“Are there sharks out there?” Craig Dietz asked before he entered the Swim Across America event in Long Beach, California back in 2012. “I have never really faced sharks before.”
That was then, and now is different. Dietz, a frequent keynote speaker at events from the Midmar Mile in South Africa to the Global Open Water Swimming Conference in California, is now heading to San Francisco Bay to compete in today’s Sharkfest Swim.
His friend John Mix of FINIS explains, “Craig is an extraordinary athlete. His story is unique in that he does not share the same loping swimming stroke pattern as many of his competitors; he does not drive towards the finish line with a roaring six-beat freestyle kick. Despite these differences, Craig continues to swim and does so in a manner that is easily recognizable from the shore. Deitz trains and competes laying flat on his back, one large fin attached to a portion of his leg, his hips and core undulating to provide propulsion.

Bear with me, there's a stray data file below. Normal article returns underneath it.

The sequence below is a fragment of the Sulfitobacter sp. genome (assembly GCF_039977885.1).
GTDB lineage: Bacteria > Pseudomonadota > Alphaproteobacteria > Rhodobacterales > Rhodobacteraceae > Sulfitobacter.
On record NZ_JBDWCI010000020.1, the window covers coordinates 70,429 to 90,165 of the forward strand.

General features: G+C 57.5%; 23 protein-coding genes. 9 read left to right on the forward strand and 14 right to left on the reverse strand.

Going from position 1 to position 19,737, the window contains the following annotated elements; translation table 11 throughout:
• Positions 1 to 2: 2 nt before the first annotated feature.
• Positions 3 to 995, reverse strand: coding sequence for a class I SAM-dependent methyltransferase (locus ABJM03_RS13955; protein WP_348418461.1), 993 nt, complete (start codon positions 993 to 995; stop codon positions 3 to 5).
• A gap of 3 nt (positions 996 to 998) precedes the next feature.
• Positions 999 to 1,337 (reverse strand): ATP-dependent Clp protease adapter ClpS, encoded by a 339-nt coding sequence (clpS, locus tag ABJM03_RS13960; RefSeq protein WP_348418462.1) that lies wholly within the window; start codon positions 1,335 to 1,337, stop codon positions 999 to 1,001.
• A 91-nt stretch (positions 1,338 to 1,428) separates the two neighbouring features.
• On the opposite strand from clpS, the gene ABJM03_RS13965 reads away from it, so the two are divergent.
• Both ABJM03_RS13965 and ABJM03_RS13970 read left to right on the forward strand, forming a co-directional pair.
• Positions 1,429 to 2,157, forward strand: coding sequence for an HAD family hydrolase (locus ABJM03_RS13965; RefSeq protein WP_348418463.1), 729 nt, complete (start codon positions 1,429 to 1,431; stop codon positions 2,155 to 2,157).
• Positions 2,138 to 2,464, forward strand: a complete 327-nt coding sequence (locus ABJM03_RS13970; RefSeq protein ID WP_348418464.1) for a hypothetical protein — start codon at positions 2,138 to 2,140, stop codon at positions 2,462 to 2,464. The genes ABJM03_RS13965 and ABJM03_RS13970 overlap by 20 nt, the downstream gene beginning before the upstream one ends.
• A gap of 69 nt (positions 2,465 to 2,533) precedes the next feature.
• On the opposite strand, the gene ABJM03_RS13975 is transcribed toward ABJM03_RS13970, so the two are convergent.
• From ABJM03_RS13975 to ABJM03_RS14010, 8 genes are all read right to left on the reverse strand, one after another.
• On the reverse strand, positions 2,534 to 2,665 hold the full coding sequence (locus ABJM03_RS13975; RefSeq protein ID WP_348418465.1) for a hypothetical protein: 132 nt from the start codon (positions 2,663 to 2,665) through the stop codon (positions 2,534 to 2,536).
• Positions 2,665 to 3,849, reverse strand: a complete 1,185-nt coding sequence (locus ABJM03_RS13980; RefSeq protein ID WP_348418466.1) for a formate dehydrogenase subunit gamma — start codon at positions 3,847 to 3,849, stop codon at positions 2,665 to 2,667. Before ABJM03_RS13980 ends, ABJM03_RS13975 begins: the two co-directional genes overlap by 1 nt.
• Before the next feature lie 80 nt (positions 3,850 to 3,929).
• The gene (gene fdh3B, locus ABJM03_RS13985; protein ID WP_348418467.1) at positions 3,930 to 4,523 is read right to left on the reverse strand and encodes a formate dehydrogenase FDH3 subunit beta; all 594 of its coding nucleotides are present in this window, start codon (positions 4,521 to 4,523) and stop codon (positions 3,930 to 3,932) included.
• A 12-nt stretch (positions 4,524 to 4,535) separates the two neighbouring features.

Despite being a late bloomer when he fell in love with open water swimming at age 34 when he competed in his first 1500m swim event at the Pittsburg Triathlon in 2008, he now trains over 5000m a day. Simply put, Craig loves swimming.”
Dietz was born without limbs, but embodies effort and positivity. In a message that hits every naysayer and individual with a negative outlook on life smack in the chest, Deitz chooses to face adversity head on and to do what he enjoys. This is what separates him from many. But his message is that everyone can be remarkable and every individual is capable of extraordinary feats.
Today, Deitz will tackle the coldest waters he has faced yet and will swim 1.5 miles from Alcatraz to Aquatic Park. No hands, no feet. No arms, no legs. No problem, all guts.
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